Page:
US adventurer Victor Vescovo has become the first person to visit the deepest points in every ocean

US adventurer Victor Vescovo has become the first person to visit the deepest points in every ocean

It was a Sunday in Tonga, so the kingdom’s business had come to a halt. Stores were shuttered, traffic was quiet, even the airport was closed.

It was a Sunday in Tonga, so the kingdom's business had come to a halt. Stores were shuttered, traffic was quiet, even the airport was closed. King Tupou VI strolled out of his oceanfront palace and down the main street of Nukualofa, the capital city of the island of Tongatapu, to attend church along with the rest of his South Pacific nation. Men wore their best sarongs; women wore taovalas—coconut-fibre aprons—over long dresses. The scene was all very ordinary except for one thing, and it was visible from the palace's front lawn: a 224-foot ship moored at the pier, bristling with heavy cranes, stacked with high-tech equipment, and carrying a mysterious $30 million cargo.

A former New Zealand national park ranger who grew up in Papua New Guinea, 54-year-old McCallum is a legendary expedition leader. He specializes in bespoke trips to far-flung places, some of which happen to be underwater, like the wreck of the Titanic. Five Deeps, however, was something even more extreme: a global mission to dive a manned submersible to the deepest point in the Atlantic, Pacific, Indian, Arctic, and Southern Oceans. This had never been done before—which is exactly why McCallum's client, Texas businessman Victor Vescovo, had set out to do it.

His fifth and final dive in a prototype submersible was made to the bottom of the Arctic's Molloy Trench, some 5.5km (3.4 miles) below the sea surface.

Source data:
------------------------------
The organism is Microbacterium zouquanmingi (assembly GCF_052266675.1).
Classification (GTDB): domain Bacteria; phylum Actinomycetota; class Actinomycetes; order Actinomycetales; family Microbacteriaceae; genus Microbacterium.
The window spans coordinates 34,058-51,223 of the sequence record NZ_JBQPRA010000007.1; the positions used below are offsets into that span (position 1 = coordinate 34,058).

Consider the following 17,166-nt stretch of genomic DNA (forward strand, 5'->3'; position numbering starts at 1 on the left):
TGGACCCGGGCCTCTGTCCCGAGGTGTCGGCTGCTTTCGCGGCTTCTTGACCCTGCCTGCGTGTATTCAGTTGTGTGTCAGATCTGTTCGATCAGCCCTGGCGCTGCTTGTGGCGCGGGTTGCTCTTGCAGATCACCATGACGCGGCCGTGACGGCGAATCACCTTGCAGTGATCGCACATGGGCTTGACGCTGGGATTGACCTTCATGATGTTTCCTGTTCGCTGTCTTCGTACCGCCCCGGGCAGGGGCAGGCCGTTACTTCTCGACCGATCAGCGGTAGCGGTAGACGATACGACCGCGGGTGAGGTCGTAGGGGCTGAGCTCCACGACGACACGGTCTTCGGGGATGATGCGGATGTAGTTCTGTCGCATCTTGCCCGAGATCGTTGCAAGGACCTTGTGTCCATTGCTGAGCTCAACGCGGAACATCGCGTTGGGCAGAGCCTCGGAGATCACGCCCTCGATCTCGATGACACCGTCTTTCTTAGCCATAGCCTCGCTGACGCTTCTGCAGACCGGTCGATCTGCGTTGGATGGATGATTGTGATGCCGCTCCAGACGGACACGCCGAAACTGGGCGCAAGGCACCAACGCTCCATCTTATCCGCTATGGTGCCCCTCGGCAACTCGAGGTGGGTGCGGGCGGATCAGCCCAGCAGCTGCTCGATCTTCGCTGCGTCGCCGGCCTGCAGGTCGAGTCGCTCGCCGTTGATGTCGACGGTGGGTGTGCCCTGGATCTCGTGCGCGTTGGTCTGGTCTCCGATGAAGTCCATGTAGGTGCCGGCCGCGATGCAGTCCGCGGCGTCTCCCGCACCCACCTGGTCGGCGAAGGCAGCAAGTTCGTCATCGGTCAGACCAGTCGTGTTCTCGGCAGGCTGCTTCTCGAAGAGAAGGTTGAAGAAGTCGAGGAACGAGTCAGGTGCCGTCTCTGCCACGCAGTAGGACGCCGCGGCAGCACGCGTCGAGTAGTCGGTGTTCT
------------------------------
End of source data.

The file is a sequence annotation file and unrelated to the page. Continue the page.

This followed dives during the past 10 months to the floor of the Pacific, Indian, Southern and Atlantic oceans.

The millionaire financier's team also visited the wreck of the Titanic.

All Mr Vescovo's dives were made using the 12-tonne Deep Sea Vehicle (DSV) Limiting Factor, launched and recovered from a dedicated support ship, the DSSV Pressure Drop, ironically a one-time navy submarine hunter.

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The last leg of the " Five Deeps Expedition " was concluded on 24 August when the explorer reached a spot known as the Molloy Hole, which is about 275km (170 miles) west of Norway's Svalbard archipelago.

The recorded depth on the solo dive was 5,550m, plus or minus 14m. It is the first time any human has been to this location.

Mr Vescovo spoke of his elation and deep gratitude to the people who had worked with him.

"These things need to be done," he told BBC News. "I come from a philosophy that says we're put here not just to survive, or even just to be comfortable - but to contribute in some way. And the path I chose was to have some adventure whilst also doing something that could move us forward as a species.

The former US Navy reservist's wealth and drive have previously led him to ski to both poles and to climb the highest mountains on every continent. But it's evident when you talk to him that he is utterly absorbed by the science he's facilitated.

Over the course of the worldwide tour, researchers deployed more than 100 landers. These are instrumented frames that sink to the seafloor and record what they see and sense on the way down, and at the seabed.